While the procedure to expedite visas initiated by Acheson worked in the U.S,, unfortunately the American Consuls in Europe continued to follow the frustrating and time-consuming procedures to discourage Rabbi Baruch and others. Yet through the 4(d) program, 49 rabbis immigrated to the U.S, by late 1947 and worked as pulpit rabbis and teachers around the country. Several hundred students were permitted to enter the U.S. for an extended period and continued their studies and yeshivas provided for their welfare. When the Vaad reported that it had brought 1,100 families to the U.S. in 1947 through the non-quota program, in reality it had brought in between 3,500 and 4,500 Jews. In one case, a man from Hungary received a visa that covered himself, his wife and their 11 children. All these cases were outside the regular immigration quota. Without the Vaad’s efforts, these people would not have been permitted to enter the U.S., since they were from countries whose quotas had been exhausted for the next eight to ten years.

 

New Visa Arrangements

In early February 1948, Stephen Klein informed Rabbi Baruch that new arrangements were made with the State Department to allow the Vaad to bring rabbis to any American Jewish institution. He wrote: “Very strong interventions are going to the various Consuls that visas should be given to these men which we designate. It will be necessary to move as many people as possible to Paris, because the Paris Consul is working very satisfactorily.”

Bunim credited this new arrangement to a meeting he, Klein and Rabbi Aharon Kotler had with Undersecretary of State Robert A. Lovett, where they received new concessions about non-quota immigration.

Klein began sending lists of individuals and copies of their contracts to Paris to prove that these Jews had no intention of staying in Paris. Klein also gave the names of displaced persons being blocked by the Consul in Stuttgart, Germany to Herve J. L’Heureux, the State Department visa division chief. L’Heureux promised to send a very strong letter to Stuttgart asking why these cases had not been expedited and why so many obstacles had been placed in their path.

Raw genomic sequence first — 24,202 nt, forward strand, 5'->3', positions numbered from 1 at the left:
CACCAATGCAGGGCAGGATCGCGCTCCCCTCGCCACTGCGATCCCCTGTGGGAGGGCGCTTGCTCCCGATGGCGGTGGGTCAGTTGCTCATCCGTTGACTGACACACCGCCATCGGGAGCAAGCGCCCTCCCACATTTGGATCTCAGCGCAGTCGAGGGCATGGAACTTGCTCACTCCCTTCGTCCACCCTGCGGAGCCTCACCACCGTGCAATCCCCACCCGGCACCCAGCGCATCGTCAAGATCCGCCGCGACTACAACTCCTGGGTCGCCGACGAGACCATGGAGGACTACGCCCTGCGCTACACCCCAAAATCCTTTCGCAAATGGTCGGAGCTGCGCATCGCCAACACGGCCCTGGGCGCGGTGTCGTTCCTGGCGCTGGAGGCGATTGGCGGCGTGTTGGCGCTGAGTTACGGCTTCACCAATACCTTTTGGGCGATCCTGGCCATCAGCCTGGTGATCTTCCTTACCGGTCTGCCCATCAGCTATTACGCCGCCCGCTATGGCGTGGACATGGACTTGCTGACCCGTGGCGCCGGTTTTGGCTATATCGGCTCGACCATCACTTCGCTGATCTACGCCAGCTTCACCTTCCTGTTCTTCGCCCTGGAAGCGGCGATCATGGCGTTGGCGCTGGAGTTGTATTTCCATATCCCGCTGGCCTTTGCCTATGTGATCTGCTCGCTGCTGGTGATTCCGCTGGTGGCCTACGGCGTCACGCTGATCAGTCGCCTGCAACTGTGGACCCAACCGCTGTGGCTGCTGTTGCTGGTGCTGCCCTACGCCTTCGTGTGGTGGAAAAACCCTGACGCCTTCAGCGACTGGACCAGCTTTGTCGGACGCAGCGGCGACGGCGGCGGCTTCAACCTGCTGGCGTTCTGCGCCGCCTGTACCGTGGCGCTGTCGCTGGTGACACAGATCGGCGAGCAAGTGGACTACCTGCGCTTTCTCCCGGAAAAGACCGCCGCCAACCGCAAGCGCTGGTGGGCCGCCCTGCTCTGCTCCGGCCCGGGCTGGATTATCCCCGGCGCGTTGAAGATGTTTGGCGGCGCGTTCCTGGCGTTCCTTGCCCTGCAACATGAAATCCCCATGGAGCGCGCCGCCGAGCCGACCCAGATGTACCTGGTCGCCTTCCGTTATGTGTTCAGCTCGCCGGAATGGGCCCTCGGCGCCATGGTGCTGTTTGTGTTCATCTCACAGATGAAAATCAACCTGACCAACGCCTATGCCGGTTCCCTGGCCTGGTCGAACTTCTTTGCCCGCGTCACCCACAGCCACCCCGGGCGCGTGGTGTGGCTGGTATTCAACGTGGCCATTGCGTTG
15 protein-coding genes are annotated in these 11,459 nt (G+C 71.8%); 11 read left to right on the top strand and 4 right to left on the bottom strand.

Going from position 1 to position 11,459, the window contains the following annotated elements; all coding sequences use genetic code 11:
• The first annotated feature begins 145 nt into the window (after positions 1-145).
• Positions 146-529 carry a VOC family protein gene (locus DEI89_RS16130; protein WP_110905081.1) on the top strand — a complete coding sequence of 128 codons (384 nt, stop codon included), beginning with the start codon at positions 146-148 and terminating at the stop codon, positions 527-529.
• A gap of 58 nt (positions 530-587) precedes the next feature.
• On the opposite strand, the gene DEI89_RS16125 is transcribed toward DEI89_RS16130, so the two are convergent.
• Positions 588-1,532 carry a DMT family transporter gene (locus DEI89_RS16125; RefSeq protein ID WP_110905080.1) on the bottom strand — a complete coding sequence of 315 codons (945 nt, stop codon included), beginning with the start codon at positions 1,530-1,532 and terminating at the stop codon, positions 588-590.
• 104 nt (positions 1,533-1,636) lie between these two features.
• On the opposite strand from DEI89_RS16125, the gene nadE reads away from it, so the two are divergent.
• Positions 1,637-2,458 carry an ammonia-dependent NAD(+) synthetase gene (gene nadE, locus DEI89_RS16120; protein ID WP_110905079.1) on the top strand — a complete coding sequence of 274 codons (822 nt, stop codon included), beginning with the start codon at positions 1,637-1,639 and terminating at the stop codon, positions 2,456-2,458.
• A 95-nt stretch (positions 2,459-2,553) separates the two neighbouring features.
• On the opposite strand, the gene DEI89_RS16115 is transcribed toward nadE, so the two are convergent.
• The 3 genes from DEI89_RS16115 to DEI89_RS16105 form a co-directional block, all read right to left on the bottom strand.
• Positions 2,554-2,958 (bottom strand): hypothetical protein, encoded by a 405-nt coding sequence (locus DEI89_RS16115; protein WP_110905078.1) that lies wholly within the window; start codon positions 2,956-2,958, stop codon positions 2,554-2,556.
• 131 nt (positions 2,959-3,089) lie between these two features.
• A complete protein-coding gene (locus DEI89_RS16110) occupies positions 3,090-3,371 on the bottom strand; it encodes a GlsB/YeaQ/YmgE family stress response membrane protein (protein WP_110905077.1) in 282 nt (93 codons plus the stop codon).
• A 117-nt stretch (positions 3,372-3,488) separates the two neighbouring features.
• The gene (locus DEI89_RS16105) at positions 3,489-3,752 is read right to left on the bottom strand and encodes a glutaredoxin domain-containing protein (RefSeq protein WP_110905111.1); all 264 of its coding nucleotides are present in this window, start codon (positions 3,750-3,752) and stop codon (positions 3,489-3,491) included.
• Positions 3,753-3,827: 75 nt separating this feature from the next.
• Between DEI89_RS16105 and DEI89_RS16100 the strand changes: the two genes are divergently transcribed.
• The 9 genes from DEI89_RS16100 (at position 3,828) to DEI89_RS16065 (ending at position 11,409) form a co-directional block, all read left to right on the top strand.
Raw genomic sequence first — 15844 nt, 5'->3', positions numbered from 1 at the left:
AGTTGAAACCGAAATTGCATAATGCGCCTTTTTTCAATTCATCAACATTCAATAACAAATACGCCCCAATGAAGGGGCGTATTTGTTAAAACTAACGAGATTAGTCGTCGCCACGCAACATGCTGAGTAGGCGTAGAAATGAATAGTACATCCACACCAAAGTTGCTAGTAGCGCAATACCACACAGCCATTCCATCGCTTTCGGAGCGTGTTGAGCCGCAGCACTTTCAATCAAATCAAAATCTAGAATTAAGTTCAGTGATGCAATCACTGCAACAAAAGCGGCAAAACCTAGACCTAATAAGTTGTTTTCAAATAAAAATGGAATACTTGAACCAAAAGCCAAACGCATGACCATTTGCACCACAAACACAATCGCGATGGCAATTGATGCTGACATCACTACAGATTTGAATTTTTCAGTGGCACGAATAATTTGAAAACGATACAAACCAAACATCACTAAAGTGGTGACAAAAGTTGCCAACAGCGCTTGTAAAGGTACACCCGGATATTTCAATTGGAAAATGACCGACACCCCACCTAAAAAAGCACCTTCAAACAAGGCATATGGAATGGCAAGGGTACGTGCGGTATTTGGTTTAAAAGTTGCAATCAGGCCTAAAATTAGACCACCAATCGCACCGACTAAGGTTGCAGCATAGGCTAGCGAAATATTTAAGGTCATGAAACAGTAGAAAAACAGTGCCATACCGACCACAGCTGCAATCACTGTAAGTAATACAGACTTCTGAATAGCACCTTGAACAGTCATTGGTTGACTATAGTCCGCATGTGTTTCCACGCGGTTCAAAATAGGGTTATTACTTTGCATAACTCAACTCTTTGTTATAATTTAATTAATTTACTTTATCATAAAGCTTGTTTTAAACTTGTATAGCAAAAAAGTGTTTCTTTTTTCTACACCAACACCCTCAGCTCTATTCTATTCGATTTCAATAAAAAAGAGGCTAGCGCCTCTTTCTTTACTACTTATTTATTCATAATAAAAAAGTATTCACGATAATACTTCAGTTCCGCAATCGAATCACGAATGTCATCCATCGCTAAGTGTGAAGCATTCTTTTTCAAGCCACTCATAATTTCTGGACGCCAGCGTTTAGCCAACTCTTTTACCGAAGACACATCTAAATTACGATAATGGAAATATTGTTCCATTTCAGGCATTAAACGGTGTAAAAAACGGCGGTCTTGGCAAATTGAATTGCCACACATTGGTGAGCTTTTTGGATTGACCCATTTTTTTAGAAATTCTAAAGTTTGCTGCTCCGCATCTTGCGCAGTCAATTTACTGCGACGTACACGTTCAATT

Several months later, Klein asked Rabbi Baruch to alert the Vaad when individuals were issued their visas towards the Vaad’s corporate affidavit quota. Historian Zosa Szajkowski explained that in 1939, the National Refugee Service (NRS), the largest refugee assistance service in the U.S.—and the United Service for New Americans (USNA) that it replaced—was authorized to provide corporate affidavits for potential immigrants. “These affidavits committed the agency to assume full responsibility for a designated number of immigrants, otherwise eligible but unable to furnish acceptable affidavits from individuals, with the provision that the agency would not permit them to become public charges.”

Once the Vaad learned that a visa had been issued, they could alert relatives of the impending arrival and keep track of the immigrants for the Department of Justice. The DOJ required an initial report of each person entering the country and biannual reports, until there was proof of self-sufficiency. These reports enabled the Immigration and Naturalization Service (INS) to determine whether follow-up was necessary. Between October 30, 1948 and July 21, 1952, more than 400,000 immigrants came to the U.S. under the Displaced Persons Act. Sixteen percent were Jews. An INS report later concluded that without the assistance from the Vaad and other relief agencies, this would not have been accomplished.


Dr. Alex Grobman is the senior resident scholar at the John C. Danforth Society, a member of the Council of Scholars for Peace in the Middle East and on the advisory board of the National Christian Leadership Conference of Israel (NCLCI). He has an MA and PhD in contemporary Jewish history from The Hebrew University in Jerusalem.